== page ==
Nature 493, 621 (2013).

  5. Evolution

    Getting a Big Head

    1. L. Bryan Ray

    Brain size correlates roughly with intelligence. So, assuming that more intelligence gives a selective advantage, what limits the size of our heads? To see if bigger brains are better and what the tradeoffs might be, Kotrschal et al. experimentally addressed the effects of selection for brain size in guppies (Poecilia reticulata). After only two generations of selection, the authors obtained populations of fish whose brains were larger or smaller than normal and differed from one another by about 10%. The big-brained female fish (but not the males, for some unknown reason) were better than those with smaller brains at a task where the fish associated the number of symbols (two or four) with a food reward. The cost of the increased brain power was a decrease in the size of the gut and a decrease in reproductive function. The brain is very active metabolically, and thus its growth must be balanced against the cost of maintaining other processes in the organism. The offsetting effect on reproductive function is consistent with interspecies comparisons in which more intelligent mammals, such as humans, whales, and dolphins, have decreased fertility.

    Curr. Biol. 23, 168 (2013).

  6. Education

    Stats for Scientists

    1. Melissa McCartney

    Most science students receive their math instruction through the math department. Not surprisingly, math professors teach the math itself, without describing how it could be applied in a scientific setting. What would happen if instead, science departments began teaching core math skills in the context of science curriculums? Schlotter suggests that in chemistry, this question can be evaluated once a statistics curriculum addressing the specific needs of chemistry majors has been established. The main challenge in developing such a curriculum is to truly keep topics to a core minimum; a difficult task considering that the availability of computers and software has not only increased the amount and frequency of routine statistical tests, but has also put a larger emphasis on students needing to understand how, and when, to apply statistical concepts appropriately. Although a tradeoff exists in removing chemistry topics from the curriculum to make room for statistics instruction, Schlotter argues that without it students will have little more understanding of statistical tests than where to find the buttons on their calculators. A draft version of a statistics curriculum for chemists is presented, and Schlotter welcomes comments from the science community.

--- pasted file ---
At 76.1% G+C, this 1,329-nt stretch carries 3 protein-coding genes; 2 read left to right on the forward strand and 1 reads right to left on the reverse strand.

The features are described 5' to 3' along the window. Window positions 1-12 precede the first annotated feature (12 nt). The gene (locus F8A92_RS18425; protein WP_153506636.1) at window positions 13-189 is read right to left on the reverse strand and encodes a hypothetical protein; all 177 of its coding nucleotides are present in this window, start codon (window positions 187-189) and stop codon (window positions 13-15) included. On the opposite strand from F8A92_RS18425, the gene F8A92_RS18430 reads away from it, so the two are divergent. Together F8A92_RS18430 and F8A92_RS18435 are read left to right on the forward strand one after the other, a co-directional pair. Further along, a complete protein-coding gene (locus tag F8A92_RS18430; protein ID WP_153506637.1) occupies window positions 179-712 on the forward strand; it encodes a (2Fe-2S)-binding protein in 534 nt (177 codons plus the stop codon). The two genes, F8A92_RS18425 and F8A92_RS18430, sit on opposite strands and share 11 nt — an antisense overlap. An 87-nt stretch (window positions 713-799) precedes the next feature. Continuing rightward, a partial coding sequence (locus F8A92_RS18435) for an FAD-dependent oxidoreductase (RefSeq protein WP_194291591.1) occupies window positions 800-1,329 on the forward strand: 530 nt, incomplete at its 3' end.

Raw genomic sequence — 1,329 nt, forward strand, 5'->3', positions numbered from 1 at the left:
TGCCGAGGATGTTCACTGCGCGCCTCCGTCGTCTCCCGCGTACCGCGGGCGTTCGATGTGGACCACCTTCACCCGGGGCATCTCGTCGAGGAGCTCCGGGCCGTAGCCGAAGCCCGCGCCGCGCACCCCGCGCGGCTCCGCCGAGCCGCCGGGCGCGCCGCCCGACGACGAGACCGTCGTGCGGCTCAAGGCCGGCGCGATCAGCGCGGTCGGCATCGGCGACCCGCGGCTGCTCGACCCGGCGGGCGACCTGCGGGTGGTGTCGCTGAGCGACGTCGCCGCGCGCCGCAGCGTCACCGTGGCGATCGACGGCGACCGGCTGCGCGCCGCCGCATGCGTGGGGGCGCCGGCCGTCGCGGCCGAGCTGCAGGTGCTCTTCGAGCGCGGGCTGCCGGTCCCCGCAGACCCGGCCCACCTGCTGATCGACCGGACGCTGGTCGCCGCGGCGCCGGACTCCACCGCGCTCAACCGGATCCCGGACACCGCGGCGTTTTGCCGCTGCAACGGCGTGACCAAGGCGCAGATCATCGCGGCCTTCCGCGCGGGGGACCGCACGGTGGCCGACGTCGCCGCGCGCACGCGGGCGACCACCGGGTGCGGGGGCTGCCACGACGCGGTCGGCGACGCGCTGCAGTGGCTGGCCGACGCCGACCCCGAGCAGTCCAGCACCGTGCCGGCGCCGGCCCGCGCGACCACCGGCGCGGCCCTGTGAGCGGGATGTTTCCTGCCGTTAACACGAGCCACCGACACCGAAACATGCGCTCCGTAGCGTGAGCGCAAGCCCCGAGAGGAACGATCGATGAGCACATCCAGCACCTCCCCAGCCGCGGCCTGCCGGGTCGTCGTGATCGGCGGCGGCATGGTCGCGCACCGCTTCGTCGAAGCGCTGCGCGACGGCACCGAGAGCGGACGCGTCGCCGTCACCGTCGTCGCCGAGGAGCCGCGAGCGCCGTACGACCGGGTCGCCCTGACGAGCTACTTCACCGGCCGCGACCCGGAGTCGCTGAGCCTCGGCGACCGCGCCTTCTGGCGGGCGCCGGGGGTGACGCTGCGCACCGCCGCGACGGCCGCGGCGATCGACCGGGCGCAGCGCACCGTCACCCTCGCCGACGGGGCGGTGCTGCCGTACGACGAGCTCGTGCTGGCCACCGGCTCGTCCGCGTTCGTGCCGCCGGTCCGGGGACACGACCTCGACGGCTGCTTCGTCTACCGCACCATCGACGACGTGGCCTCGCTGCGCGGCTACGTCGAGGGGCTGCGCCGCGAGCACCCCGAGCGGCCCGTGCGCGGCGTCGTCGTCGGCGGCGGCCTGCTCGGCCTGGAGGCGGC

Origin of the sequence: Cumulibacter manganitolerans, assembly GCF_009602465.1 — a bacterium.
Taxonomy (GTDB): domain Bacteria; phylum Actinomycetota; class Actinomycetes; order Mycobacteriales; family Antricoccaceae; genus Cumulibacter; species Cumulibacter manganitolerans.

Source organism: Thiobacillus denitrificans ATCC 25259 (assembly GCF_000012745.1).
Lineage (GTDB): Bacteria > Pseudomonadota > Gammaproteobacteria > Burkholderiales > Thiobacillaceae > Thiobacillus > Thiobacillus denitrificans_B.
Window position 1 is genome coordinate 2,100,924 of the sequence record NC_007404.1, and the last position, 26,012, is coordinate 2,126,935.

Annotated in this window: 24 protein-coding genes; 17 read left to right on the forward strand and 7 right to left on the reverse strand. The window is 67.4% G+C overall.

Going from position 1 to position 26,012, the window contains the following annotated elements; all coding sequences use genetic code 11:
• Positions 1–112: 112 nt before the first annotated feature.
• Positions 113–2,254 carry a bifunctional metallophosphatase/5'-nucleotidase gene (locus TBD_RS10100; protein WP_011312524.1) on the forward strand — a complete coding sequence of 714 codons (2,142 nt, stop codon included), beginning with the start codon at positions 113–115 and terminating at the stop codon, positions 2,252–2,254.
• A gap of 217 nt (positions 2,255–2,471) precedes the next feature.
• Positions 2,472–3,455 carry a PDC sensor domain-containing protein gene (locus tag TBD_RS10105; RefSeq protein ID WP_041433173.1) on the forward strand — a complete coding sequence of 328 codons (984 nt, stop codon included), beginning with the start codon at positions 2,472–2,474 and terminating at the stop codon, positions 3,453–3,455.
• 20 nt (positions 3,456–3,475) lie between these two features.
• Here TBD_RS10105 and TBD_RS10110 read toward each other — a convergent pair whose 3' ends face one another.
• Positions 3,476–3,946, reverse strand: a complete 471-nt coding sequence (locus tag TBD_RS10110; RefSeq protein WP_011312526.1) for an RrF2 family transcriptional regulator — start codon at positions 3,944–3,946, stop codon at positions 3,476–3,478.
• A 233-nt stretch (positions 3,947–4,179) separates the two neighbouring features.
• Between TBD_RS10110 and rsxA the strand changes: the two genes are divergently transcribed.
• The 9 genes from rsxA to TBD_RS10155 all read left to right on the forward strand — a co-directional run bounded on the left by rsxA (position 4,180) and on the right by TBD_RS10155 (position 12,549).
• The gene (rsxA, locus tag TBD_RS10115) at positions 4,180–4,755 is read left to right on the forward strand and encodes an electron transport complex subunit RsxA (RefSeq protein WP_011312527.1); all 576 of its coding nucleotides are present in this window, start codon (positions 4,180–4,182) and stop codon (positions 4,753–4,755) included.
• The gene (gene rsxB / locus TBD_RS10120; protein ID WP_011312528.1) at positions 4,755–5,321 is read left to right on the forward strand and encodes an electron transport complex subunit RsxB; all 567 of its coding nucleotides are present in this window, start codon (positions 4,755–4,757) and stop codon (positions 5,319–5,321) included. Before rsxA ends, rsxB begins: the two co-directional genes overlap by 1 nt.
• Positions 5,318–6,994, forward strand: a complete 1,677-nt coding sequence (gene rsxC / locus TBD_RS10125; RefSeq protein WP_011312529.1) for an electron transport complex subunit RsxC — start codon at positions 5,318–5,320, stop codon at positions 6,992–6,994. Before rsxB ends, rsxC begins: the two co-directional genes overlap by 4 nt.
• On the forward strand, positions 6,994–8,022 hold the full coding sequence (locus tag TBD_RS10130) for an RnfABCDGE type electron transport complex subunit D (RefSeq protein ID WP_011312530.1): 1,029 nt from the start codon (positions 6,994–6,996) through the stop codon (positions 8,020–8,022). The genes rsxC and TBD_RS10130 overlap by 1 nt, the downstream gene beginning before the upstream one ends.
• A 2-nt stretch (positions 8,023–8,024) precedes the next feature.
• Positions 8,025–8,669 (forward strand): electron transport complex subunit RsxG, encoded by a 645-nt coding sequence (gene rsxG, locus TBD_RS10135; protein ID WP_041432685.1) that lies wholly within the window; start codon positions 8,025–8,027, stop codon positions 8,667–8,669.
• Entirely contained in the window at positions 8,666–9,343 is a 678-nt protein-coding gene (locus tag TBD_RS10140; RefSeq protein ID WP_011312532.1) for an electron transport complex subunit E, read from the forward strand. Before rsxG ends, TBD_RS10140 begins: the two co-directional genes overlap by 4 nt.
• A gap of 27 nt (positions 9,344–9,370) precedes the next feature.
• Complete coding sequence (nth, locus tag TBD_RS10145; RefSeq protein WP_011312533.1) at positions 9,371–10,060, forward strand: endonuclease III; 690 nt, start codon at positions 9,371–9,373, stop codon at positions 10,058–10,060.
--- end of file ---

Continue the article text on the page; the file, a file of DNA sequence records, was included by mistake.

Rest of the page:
J. Chem. Educ. 90, 51 (2013).

  7. Astronomy

    Pulsing with History

    1. Maria Cruz
    CREDIT: ANDREA DUPREE/HARVARD-SMITHSONIAN CFA, RONALD GILLILAND/STSCI, NASA AND ESA

    Understanding the history of our galaxy depends on having precise measurements of the properties of its stars. This has only been possible for stars that are within around 300 light-years from Earth, but as Miglio et al. demonstrate, advances in asteroseismology—the study of the interior structure of stars through the analysis of their pulsations—mean that this limitation can now be overcome. The authors combined color measurements from the Two Micron All Sky Survey with pulsation data from the CoRoT (Convection Rotation and Planetary Transits) space telescope to obtain the radii, masses, distances, and ages of a sample of just over 2000 red giant stars. These are stars that do not burn hydrogen in their cores any more and that, as a result, have expanded and cooled down; the Sun is expected to become a red giant star in about 5 billion years. The analysis shows that the stars in the sample spread across nearly 50,000 light-years over two separate regions in the disc of our galaxy and that their ages range from 0.3 to 12 billion years, spanning the entire history of the Milky Way. The two regions show significantly different mass distributions. The region higher below the galactic plane has a larger fraction of low-mass and hence older stars, supporting the idea that dynamical processes in the disc increase the velocity dispersion of stars over time.

    Mon. Not. R. Astron. Soc. 429, 423 (2013).